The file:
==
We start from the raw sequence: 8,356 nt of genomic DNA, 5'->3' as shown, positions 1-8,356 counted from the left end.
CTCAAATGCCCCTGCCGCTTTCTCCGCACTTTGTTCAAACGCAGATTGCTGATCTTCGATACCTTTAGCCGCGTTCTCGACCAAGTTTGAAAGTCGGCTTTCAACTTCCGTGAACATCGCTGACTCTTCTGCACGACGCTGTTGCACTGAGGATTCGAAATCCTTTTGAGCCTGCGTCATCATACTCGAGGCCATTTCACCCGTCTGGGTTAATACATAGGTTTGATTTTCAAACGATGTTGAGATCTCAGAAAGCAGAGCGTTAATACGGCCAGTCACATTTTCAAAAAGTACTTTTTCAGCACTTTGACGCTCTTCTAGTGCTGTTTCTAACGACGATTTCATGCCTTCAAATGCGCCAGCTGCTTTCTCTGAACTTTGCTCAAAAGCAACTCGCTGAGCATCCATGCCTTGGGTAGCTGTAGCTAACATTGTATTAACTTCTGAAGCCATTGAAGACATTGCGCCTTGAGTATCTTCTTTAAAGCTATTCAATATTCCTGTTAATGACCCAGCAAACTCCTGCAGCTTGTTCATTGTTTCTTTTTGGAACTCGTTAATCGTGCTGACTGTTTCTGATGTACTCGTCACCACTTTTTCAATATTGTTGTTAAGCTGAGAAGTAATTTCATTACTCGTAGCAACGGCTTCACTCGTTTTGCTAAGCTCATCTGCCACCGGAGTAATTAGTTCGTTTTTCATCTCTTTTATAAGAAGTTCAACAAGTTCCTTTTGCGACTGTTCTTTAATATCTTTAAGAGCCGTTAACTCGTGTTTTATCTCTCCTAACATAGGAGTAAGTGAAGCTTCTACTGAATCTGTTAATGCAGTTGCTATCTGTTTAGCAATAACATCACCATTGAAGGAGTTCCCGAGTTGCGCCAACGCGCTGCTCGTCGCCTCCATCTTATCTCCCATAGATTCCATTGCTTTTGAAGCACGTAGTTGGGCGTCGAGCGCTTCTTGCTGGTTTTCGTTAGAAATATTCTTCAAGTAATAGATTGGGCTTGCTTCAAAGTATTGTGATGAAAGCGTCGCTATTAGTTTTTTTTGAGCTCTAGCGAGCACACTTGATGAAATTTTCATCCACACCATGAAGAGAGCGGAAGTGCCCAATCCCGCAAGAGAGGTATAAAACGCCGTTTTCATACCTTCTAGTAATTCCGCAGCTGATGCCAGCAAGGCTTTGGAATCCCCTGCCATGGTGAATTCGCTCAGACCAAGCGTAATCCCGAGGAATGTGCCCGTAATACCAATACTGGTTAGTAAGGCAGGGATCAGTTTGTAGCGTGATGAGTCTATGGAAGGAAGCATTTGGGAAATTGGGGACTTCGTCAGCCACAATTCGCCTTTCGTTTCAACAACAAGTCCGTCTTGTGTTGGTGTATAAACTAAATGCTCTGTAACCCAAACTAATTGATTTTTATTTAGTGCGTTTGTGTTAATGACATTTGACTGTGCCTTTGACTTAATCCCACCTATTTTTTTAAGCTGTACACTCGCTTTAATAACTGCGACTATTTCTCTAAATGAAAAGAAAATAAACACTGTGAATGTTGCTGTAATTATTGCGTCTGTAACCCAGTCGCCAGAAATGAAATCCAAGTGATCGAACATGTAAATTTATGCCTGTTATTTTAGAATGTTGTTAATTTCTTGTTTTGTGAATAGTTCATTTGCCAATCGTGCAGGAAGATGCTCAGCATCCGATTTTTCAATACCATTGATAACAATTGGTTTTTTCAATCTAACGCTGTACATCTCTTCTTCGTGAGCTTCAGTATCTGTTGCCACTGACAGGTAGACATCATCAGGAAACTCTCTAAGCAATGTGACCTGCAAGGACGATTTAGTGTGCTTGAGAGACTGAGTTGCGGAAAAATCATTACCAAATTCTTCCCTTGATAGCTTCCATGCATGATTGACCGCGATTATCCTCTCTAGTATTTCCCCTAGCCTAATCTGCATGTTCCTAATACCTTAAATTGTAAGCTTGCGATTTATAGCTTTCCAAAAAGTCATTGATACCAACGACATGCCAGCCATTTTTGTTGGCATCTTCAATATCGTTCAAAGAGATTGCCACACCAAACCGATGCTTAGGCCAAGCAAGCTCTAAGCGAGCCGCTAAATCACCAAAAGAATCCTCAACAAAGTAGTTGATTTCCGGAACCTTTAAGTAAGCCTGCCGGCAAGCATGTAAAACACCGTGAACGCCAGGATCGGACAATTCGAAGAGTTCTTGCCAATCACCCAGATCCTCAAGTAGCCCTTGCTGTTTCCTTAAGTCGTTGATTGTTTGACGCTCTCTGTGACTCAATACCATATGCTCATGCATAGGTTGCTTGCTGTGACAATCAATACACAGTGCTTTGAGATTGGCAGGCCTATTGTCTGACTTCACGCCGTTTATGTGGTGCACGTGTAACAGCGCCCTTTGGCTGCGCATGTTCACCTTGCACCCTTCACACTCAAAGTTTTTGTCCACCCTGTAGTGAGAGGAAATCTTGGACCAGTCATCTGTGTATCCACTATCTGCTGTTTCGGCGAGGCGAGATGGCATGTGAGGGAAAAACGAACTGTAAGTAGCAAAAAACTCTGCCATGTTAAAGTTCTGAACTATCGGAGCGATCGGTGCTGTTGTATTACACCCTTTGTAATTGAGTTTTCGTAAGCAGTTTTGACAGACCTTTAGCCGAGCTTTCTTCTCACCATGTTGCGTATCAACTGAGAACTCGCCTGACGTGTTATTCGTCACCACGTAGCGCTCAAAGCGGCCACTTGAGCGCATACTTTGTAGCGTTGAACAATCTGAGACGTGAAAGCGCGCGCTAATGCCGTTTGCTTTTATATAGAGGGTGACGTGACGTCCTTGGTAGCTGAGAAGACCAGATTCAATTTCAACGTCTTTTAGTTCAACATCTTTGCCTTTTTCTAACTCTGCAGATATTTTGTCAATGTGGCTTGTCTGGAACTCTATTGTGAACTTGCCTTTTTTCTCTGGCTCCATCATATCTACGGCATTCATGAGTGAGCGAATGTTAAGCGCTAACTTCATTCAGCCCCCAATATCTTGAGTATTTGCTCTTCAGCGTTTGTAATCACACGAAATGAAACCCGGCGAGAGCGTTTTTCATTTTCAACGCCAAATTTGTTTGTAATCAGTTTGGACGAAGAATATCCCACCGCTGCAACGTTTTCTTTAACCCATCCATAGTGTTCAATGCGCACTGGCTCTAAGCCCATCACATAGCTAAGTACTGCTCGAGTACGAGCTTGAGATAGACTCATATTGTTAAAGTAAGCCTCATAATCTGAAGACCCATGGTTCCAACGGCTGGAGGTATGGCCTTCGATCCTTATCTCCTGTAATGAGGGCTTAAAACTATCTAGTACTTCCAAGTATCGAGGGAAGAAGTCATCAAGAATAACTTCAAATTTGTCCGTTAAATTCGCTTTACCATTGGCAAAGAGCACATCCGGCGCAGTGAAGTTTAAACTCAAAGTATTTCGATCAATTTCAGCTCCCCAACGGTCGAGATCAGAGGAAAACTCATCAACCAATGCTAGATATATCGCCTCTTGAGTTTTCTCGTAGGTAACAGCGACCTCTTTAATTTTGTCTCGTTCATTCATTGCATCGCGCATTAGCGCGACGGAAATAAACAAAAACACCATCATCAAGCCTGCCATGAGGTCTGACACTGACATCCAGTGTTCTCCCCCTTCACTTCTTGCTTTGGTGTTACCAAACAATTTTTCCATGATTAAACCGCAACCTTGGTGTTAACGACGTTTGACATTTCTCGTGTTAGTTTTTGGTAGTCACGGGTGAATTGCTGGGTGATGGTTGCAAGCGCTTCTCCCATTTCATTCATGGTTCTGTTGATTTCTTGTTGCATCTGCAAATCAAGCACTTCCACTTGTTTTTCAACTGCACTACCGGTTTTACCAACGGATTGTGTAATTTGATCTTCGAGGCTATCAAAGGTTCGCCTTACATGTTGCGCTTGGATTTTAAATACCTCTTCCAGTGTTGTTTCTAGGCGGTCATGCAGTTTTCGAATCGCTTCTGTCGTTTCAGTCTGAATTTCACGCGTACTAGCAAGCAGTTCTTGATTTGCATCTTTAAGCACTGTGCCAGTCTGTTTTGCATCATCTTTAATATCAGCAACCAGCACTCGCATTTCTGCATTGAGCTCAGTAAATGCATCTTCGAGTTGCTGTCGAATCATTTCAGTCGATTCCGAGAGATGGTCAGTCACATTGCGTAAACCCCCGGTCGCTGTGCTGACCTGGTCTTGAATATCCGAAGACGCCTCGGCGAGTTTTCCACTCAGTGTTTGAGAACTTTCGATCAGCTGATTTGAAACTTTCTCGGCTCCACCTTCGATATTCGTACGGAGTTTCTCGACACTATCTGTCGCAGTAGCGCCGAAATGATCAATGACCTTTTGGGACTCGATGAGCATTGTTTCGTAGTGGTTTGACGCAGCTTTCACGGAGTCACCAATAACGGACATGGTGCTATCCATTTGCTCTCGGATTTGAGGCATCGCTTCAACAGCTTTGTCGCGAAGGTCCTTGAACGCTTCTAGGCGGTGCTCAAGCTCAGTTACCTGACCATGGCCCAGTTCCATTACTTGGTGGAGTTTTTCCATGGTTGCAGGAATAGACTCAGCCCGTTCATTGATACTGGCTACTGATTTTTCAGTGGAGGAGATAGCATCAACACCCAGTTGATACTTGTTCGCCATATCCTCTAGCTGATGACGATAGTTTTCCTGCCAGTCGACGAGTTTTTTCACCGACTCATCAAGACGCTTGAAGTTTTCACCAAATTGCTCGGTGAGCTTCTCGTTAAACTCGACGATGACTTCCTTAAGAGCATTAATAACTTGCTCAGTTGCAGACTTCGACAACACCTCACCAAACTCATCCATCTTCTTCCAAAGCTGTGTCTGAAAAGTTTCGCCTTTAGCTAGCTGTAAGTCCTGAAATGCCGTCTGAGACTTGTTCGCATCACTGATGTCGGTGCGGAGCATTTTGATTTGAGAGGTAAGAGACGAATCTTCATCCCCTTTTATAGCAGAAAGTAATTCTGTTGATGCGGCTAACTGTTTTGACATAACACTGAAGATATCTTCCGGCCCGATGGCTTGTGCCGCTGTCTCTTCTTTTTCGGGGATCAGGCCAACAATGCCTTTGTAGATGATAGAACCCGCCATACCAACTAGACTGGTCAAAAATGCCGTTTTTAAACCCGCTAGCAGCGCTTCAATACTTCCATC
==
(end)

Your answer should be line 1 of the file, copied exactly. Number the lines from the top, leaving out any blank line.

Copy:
We start from the raw sequence: 8,356 nt of genomic DNA, 5'->3' as shown, positions 1-8,356 counted from the left end.